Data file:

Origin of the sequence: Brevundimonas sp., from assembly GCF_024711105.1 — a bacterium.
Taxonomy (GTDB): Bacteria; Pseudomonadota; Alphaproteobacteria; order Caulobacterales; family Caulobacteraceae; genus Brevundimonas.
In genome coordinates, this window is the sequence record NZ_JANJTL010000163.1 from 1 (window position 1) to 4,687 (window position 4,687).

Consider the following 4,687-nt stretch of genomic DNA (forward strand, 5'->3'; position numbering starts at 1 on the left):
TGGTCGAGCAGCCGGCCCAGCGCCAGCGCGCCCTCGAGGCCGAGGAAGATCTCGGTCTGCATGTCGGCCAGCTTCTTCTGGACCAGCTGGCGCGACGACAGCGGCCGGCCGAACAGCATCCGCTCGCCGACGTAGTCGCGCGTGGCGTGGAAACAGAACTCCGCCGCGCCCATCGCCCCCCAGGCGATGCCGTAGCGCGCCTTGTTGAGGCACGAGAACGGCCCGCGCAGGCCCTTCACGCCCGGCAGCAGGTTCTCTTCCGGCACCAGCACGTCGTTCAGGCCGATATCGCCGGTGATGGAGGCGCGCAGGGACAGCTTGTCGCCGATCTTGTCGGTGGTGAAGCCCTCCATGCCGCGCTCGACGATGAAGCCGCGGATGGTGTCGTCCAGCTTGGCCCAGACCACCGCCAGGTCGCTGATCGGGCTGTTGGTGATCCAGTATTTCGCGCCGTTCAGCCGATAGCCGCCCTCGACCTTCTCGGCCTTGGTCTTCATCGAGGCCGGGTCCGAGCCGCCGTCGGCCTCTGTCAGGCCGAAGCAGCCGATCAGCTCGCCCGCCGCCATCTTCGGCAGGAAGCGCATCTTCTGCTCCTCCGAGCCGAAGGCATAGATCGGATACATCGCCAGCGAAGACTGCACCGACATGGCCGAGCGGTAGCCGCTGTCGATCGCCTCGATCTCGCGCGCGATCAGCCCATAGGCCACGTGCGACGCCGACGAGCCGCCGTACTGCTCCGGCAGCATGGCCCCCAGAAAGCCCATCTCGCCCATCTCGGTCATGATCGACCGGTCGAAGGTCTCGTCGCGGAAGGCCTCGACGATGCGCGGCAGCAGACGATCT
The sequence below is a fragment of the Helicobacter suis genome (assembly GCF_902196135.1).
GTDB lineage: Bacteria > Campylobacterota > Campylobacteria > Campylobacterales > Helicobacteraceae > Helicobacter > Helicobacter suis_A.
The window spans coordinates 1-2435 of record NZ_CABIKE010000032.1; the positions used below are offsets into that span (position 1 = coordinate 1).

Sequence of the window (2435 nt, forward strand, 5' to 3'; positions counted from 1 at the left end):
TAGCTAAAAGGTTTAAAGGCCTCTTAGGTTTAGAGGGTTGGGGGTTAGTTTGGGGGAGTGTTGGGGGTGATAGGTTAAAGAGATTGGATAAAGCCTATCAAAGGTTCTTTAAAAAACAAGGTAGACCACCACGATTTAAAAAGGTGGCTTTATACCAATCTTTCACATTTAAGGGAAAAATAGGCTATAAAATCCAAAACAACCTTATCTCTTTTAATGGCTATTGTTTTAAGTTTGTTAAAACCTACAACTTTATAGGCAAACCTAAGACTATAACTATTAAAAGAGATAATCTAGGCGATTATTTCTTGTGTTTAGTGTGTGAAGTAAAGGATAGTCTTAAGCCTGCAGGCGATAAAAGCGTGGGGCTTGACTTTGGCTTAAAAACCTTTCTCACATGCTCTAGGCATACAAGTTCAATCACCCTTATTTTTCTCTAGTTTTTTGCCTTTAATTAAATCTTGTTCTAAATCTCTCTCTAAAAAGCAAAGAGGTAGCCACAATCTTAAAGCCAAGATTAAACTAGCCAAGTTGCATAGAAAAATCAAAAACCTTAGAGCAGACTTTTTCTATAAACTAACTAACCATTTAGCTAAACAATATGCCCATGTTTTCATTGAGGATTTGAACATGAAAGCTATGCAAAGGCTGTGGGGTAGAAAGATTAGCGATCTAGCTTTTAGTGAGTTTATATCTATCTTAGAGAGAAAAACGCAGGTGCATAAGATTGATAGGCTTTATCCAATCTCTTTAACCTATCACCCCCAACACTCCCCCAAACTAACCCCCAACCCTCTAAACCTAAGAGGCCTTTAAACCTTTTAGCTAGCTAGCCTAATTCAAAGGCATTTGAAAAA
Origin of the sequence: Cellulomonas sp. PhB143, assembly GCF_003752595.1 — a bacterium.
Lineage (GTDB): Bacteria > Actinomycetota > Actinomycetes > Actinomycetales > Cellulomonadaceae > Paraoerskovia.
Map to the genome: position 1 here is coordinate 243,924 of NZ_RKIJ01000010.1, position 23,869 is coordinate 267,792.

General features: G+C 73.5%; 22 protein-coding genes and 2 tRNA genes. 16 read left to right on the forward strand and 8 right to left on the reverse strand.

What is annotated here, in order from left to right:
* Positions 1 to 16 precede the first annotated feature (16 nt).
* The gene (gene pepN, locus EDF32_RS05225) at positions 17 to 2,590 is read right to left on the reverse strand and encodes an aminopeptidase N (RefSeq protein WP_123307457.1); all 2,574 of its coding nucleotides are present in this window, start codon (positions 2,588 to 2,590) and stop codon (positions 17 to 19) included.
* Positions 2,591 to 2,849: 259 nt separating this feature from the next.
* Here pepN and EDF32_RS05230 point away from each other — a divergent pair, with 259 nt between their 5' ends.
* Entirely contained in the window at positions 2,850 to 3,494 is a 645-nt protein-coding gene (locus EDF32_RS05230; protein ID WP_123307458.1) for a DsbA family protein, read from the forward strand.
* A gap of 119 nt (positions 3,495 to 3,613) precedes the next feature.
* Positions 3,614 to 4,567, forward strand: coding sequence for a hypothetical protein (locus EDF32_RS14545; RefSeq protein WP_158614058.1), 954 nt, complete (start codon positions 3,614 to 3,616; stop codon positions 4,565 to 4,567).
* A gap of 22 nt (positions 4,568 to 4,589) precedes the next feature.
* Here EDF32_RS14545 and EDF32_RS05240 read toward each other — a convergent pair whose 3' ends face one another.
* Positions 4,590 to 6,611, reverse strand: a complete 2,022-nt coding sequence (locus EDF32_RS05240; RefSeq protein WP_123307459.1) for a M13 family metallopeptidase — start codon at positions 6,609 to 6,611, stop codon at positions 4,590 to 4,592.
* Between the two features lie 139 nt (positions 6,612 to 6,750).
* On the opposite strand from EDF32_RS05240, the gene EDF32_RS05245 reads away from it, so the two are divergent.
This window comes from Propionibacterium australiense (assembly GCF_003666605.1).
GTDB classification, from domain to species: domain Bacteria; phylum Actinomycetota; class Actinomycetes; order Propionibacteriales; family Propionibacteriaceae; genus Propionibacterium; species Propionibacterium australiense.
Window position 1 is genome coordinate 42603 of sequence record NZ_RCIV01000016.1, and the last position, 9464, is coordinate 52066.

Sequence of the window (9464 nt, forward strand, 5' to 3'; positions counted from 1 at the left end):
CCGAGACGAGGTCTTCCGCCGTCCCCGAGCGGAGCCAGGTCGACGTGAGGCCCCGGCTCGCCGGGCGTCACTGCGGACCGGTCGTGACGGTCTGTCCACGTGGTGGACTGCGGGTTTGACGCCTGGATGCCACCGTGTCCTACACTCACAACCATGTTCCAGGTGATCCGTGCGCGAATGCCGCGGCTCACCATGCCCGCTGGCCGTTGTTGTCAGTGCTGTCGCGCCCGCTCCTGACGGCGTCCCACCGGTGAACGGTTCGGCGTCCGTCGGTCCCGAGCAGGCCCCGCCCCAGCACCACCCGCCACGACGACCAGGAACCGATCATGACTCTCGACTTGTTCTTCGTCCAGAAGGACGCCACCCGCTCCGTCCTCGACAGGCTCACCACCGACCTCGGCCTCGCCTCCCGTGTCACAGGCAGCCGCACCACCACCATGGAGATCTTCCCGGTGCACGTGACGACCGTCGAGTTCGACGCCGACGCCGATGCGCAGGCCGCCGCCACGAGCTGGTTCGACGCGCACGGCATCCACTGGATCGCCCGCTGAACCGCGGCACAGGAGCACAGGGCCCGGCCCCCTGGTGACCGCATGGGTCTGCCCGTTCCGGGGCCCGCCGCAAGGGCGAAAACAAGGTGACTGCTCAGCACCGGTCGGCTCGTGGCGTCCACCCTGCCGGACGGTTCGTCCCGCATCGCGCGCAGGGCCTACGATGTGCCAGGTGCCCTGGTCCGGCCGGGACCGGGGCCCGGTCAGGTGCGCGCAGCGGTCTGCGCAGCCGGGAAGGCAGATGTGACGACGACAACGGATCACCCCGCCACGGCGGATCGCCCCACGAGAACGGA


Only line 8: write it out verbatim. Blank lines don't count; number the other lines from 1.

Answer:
The window spans coordinates 1-2435 of record NZ_CABIKE010000032.1; the positions used below are offsets into that span (position 1 = coordinate 1).